Two associated entities have submitted proposals to the Ministry of the Environment with a view to significantly expand the recycling of expanded polystyrene for Lithuania’s decarbonisation and circular economy objectives.
In autumn 2021, the environment and energy ministries initiated working groups on decarbonisation in several economic sectors. They are expected to play an important role in finding a consensus on how Lithuania can become climate neutral by 2050 and in achieving an open, effective dialogue in the updated National Energy and Climate Action Plan.
The Expanded Polystyrene Association participates in the Waste and Circular Economy Working Group. It has made suggestions on how to develop the recycling of expanded polystyrene (EPS) in Lithuania based on the experience of its members.
Expanded polystyrene is a very “green” material
As waste handlers, members of the Expanded Polystyrene Association (PPA) accept clean EPS offcuts and mechanically compress them for submission to EPS recyclers.
Expanded polystyrene is the “greenest” of the main insulation materials used in Lithuania, as it requires very little energy to produce and can easily be recycled and used to produce new EPS. Expanded polystyrene is 98% air and 2% polystyrene.
Expanded polystyrene is recycled in two stages. PPA members use compressors to compress the EPS cut-offs into blocks and sell them to recyclers in Lithuania or abroad. Their main partner is Circkleplast in Kaunas, Lithuania, which processes the compressed EPS into polystyrene pellets used to produce new EPS or XPS products. After the polystyrene is compressed, its volume is reduced by a factor of 40 to 90 depending on the equipment used.
According to a study commissioned by the Danish Environmental Protection Agency, recycling 1 kg of EPS saves 1.8 kg of CO2 compared to producing entirely new EPS.
Regional waste managers plan a breakthrough
The Waste and Circular Economy Working Group also includes the Lithuanian Association of Regional Waste Management Centres (RWC), which has put forward a number of proposals relevant to its field to receive partial public funding.
One of these proposals is the purchase and use of EPS compactors for all RWCs. For this measure, EUR 0.5 million is requested, with the expectation of 75% public funding. According to Algirdas Reipas, head of the association, this amount could be used to purchase around ten presses.
The Alytus Regional Waste Management Centre (ARWC) is the only one that separates polystyrene from the overall waste stream and prepares it for recycling. At the beginning of 2020, ARWC purchased a modern Danish EPS compactor through public procurement. In 2021, it compressed around 30 tonnes of polystyrene.
The polystyrene comes to ARWC from bulky waste collection sites in the Alytus region, where residents place their clean EPS in large EPS-only bags. Expanded polystyrene is currently mixed with other construction waste at bulky waste collection sites in the other nine regions.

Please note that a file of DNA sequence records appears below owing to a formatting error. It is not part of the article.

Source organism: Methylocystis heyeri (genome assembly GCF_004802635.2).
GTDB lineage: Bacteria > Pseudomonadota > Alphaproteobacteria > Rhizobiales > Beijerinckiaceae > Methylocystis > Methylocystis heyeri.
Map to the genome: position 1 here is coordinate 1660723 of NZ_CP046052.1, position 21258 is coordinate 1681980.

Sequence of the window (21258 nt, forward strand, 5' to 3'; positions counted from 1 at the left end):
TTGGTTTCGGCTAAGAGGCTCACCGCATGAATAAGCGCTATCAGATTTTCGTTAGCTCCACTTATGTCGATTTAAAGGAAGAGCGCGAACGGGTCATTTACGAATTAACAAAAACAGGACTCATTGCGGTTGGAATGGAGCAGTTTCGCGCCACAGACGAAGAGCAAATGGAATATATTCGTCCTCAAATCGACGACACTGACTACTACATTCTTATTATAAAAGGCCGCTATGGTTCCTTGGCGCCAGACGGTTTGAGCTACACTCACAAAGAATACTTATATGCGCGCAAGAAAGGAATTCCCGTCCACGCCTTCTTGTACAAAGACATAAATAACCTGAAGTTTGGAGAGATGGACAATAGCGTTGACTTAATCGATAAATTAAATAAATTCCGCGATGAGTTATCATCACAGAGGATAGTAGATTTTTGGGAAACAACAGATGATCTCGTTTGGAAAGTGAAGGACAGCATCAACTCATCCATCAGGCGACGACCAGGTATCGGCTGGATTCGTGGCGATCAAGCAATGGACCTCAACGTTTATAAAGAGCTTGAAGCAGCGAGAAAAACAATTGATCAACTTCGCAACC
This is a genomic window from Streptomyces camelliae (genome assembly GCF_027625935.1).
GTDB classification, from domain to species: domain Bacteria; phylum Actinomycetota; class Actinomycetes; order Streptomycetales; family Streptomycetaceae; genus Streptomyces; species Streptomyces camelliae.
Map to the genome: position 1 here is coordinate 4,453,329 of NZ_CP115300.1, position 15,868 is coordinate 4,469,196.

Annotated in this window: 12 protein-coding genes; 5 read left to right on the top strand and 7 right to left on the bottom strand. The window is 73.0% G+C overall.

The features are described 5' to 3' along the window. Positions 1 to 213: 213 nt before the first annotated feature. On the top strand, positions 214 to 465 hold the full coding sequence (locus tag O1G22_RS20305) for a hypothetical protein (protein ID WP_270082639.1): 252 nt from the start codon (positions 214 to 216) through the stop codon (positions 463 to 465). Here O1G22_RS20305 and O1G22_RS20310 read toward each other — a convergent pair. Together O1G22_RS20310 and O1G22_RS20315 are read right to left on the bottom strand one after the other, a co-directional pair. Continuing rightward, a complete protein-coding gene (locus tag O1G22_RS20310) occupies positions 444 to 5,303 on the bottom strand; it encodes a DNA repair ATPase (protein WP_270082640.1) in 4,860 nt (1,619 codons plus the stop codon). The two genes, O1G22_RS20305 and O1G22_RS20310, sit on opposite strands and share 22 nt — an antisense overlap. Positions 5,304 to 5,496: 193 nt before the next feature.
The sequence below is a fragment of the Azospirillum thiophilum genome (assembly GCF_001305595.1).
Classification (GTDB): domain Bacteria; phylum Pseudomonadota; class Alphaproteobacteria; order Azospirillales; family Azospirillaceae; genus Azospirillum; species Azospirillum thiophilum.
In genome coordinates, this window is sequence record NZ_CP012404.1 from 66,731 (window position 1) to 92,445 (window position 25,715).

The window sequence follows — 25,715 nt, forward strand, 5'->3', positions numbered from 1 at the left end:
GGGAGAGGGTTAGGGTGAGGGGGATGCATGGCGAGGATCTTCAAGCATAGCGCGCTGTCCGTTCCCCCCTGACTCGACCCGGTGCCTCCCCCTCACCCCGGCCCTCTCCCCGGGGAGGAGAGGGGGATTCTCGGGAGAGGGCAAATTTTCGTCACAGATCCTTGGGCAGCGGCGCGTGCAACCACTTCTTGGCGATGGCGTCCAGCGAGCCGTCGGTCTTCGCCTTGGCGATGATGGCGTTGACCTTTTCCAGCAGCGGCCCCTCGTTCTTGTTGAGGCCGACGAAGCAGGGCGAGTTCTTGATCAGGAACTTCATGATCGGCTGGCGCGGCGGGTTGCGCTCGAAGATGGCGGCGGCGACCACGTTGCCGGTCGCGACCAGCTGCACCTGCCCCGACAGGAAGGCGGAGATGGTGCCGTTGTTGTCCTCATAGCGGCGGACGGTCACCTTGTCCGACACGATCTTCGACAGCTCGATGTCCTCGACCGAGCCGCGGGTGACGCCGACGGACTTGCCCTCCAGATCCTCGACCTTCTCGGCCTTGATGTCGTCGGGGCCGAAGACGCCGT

Two organisations, one approach
The Expanded Polystyrene Association, unaware of the Lithuanian Association of Regional Waste Management Centres plans, made very similar proposals to the Waste and Circular Economy Working Group.
“Waste managers have a lot of challenges, as reflected in their proposals, but we are pleased that their attention was also drawn to how to improve the management of EPS in order to achieve a circular economy,” says PPA president Saulius Skrodenis.
In Western Europe and elsewhere in the world, there are already well-developed networks for the collection and recycling of expanded polystyrene, and these prefabs are supplied for the remanufacture of polystyrene. For example, in Denmark, EPS is already collected separately from other waste in 40 municipalities, representing 47% of the country’s population.
“Meanwhile, in Lithuania, expanded polystyrene is very rarely separated from the overall waste stream, losing valuable raw material. Therefore, we believe that the experience of the Alytus Centre is very valuable and should be applied throughout Lithuania. In addition, the experience of Danish municipalities, where expanded polystyrene can be sorted by residents already at their homes, should be studied and adopted in the future. This will be the case here too – better sooner than later,” Skrodenis says.
The European Manufacturers of Expanded Polystyrene (EUMEPS) is committed to the European EPS industry recycling 46% of EPS waste by 2025. PPA is a member of EUMEPS.
Invented 70 years ago, expanded polystyrene can be recycled many times without changing its properties. Due to its extremely good thermal insulation properties, strength and lightness, EPS has spread to a wide range of human activities.